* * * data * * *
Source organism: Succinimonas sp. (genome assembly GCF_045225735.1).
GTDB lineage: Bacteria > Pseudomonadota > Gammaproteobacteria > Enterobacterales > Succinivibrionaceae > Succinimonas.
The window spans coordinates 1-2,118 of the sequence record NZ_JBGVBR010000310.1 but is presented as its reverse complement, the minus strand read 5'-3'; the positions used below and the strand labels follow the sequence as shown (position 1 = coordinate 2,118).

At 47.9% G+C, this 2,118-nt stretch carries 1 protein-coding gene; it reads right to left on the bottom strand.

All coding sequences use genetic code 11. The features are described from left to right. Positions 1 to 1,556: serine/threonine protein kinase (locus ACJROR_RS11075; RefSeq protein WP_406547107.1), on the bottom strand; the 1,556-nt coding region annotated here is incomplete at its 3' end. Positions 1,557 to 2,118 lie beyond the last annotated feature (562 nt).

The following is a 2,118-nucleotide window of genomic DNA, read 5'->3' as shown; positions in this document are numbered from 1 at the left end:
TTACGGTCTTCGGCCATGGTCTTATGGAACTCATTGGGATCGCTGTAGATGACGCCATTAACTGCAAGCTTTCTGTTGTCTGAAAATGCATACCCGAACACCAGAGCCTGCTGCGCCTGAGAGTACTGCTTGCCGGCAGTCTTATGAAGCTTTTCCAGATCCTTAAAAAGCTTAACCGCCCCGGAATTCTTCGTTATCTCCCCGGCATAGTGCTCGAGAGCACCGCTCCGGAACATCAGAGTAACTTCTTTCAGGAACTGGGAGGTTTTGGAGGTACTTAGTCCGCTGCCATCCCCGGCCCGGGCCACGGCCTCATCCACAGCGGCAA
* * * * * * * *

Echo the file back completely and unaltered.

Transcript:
Source organism: Succinimonas sp. (genome assembly GCF_045225735.1).
GTDB lineage: Bacteria > Pseudomonadota > Gammaproteobacteria > Enterobacterales > Succinivibrionaceae > Succinimonas.
The window spans coordinates 1-2,118 of the sequence record NZ_JBGVBR010000310.1 but is presented as its reverse complement, the minus strand read 5'-3'; the positions used below and the strand labels follow the sequence as shown (position 1 = coordinate 2,118).

At 47.9% G+C, this 2,118-nt stretch carries 1 protein-coding gene; it reads right to left on the bottom strand.

All coding sequences use genetic code 11. The features are described from left to right. Positions 1 to 1,556: serine/threonine protein kinase (locus ACJROR_RS11075; RefSeq protein WP_406547107.1), on the bottom strand; the 1,556-nt coding region annotated here is incomplete at its 3' end. Positions 1,557 to 2,118 lie beyond the last annotated feature (562 nt).

The following is a 2,118-nucleotide window of genomic DNA, read 5'->3' as shown; positions in this document are numbered from 1 at the left end:
TTACGGTCTTCGGCCATGGTCTTATGGAACTCATTGGGATCGCTGTAGATGACGCCATTAACTGCAAGCTTTCTGTTGTCTGAAAATGCATACCCGAACACCAGAGCCTGCTGCGCCTGAGAGTACTGCTTGCCGGCAGTCTTATGAAGCTTTTCCAGATCCTTAAAAAGCTTAACCGCCCCGGAATTCTTCGTTATCTCCCCGGCATAGTGCTCGAGAGCACCGCTCCGGAACATCAGAGTAACTTCTTTCAGGAACTGGGAGGTTTTGGAGGTACTTAGTCCGCTGCCATCCCCGGCCCGGGCCACGGCCTCATCCACAGCGGCAA